Why is it that everyone seems to know the right thing to do when it comes to healthy eating, yet so few practice it? Even more importantly, why is it that so many people who have experienced the joy and liberation of healthy living end up sliding back?
If you ask me what big, overarching lessons I’ve learned, I would say that whether you succeed or not comes down to two relationships:
1. The relationship you have with yourself.
2. The relationship you have with plants.
Begin a Love Affair With Yourself
The relationship we have with ourselves—or the lack of one—is a huge key to understanding why we act the way we do. Most of us are way too critical of ourselves for a whole bunch of reasons. We have this inner voice that just beats us up. We look at ourselves in the mirror and, rather than thinking or saying something encouraging, we’ll usually say something like, “My God what happened to you? You look terrible. Look at those bags under your eyes. Look at that belly. How old you look.” I know, because that was how I treated myself.
If you don’t love and respect yourself, it’s going to be a real challenge to sustain healthy habits. If you're like me, especially when you’re faced with stress, you can quickly find yourself in the “who really cares?” mode. That’s when we put ourselves on hold. We don't exercise and we don’t eat right because who really cares? What difference does it make if we are 20 pounds heavier.
I’ve been a serial dieter. Some worked more than others, but no matter how successful they were, I’d return to my old ways and regain the weight. I would tell myself, “I have no willpower,” or “Diets don’t work for me,” and then I’d give in, proving I had no willpower. I’d think of myself as a failure. Then I’d say, “Who really cares anyway?”
Does that sound familiar? I think everyone has that inner voice, the one that’s willing to accept defeat before you even get started. How to fix it? Start by answering the question of who really cares. That should be you, based on having a good relationship with yourself.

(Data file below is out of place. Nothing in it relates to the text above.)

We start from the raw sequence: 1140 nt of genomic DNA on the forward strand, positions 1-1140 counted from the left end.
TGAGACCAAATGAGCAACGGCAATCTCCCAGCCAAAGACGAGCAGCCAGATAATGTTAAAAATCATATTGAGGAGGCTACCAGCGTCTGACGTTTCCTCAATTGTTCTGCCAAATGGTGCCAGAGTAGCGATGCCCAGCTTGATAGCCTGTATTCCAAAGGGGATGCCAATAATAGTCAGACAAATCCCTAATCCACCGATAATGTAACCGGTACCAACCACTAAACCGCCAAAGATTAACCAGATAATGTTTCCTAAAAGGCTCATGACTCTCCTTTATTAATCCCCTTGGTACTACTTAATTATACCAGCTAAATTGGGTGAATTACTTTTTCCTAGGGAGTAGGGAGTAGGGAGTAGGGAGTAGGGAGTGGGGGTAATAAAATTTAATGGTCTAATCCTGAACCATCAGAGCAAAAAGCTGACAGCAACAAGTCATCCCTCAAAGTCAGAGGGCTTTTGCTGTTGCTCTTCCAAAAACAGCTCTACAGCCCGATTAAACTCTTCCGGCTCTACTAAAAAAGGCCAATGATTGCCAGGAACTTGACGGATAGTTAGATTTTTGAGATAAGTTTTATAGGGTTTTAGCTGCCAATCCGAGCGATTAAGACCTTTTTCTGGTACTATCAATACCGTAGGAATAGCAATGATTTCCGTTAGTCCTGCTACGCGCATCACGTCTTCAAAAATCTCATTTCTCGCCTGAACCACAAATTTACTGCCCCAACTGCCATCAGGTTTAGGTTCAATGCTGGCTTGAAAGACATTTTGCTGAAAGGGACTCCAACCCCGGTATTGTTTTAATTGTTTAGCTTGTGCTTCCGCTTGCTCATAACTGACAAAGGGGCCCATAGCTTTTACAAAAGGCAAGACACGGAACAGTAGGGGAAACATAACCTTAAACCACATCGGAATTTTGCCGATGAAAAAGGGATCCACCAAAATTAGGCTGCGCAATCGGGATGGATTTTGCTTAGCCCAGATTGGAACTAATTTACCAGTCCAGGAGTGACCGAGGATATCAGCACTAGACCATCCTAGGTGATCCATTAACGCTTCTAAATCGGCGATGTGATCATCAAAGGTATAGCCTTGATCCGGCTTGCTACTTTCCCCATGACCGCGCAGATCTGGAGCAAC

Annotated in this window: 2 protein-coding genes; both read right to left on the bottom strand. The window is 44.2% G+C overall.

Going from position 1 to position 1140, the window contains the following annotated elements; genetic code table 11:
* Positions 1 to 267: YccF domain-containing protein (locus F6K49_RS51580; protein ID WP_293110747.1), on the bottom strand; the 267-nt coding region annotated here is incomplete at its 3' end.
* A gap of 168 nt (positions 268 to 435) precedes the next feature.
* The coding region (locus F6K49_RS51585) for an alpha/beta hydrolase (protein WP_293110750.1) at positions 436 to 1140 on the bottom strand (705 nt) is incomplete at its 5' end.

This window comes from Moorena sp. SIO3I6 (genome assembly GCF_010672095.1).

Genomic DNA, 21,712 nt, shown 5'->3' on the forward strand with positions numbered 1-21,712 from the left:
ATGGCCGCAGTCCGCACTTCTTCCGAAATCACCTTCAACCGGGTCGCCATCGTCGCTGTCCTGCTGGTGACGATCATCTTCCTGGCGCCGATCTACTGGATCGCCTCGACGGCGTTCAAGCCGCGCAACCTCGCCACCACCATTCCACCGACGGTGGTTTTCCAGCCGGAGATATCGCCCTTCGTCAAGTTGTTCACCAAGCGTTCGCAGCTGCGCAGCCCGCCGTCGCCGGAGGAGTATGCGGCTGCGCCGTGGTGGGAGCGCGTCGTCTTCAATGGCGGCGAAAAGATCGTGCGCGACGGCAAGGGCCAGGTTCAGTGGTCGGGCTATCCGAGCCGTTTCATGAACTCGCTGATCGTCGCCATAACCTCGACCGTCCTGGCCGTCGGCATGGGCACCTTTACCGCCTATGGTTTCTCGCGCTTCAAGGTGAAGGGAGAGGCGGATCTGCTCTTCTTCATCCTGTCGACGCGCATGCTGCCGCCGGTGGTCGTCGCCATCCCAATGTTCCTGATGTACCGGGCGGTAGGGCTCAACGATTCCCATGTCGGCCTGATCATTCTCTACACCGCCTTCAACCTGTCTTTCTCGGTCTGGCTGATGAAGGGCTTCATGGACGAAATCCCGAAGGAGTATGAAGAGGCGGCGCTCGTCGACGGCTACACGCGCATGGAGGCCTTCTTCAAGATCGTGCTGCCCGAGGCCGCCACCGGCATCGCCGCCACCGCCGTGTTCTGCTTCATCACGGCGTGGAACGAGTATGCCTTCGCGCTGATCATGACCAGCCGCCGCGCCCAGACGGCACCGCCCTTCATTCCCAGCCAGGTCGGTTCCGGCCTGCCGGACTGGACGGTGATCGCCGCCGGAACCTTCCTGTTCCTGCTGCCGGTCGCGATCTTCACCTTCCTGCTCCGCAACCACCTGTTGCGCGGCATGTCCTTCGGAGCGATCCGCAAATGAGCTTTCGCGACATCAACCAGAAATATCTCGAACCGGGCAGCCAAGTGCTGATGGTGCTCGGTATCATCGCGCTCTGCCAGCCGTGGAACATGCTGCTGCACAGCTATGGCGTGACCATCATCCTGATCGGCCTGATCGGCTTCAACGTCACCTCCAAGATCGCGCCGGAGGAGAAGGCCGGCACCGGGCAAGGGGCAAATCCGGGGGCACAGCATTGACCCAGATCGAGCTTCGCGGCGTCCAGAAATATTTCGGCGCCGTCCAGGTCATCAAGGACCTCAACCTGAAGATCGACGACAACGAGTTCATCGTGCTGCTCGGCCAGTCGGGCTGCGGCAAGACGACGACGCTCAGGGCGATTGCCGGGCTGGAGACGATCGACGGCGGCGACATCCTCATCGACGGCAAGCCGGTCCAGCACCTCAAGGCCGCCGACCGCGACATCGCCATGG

During the years after my health journey began, I paid more attention to this relationship, the one between Joe and Joe. I became conscious of it, and put effort and work into it. I learned to respect myself and the loving, nurturing, caring side of me.
I always had respect for myself in business and in making money. But love affairs, with yourself or anyone else, are not about business. They’re about looking in that mirror and instead of saying, “I’m a loser who can’t succeed,” saying, “It’s OK. Today will be better. I’m taking a step in the right direction, and that belly—or whatever—is going to get better little by little. And you know what? I like those wrinkles, and the wisdom those gray hairs give me.”
Yes, we’ve all got to be honest with ourselves and face what’s in the mirror. But there is a big difference between self-honesty and being mean and hard on yourself.
Become Friends With Plants
The other big relationship is the one that people have—or rather don’t have—with plants and the food that comes from them. They don't have the proper appreciation and respect for what Mother Nature provides.
We are so besotted with processed foods that it’s as though we’ve lost our connection to the natural world. And believe me, I was one of those people. The last place I wanted to spend any time in the supermarket was in the fresh produce aisle. Take me to the cookies, crackers, frozen pizzas, deli meats, cheeses, pretzels, and potato chips, not to the greens.
But this relationship with Mother Nature, and with plants in particular, is also critical. Our understanding and knowledge of this food group is supremely important in our lives. We need to respect it, we need to honor it, we need to work at it, we need to embrace it—and we need to consume it.
When I meet people—and I’ve met tens of thousands on my journey—I see individuals who are hurting, who are sick and tired, and many of them sick and tired of being sick and tired.
And generally speaking, in every case, one or both of the two key relationships we’re discussing is broken.
What I’ve learned is that these two relationships are crucial to health and happiness. Like any relationship, be it with family, friends, or significant others, they need to be nurtured. We need to work on them and make them strong.
You can't take yourself or plants for granted. You can go a few days or weeks with being a little bit absent, but you can’t do that too often. Otherwise when we get stressed and when the going gets rough, it becomes too easy to say, “What’s wrong with a cheeseburger and a chocolate shake? Who cares anyway? I’ll have some veggies later.”
But the longer “later” gets, the more we forget how much we loved our veggies in the first place.
Excerpted from Reboot With Joe: Fully Charged: 7 Keys to Losing Weight, Staying Healthy and Thriving by Joe Cross. Reprinted with permission. Reboot Press, 2015.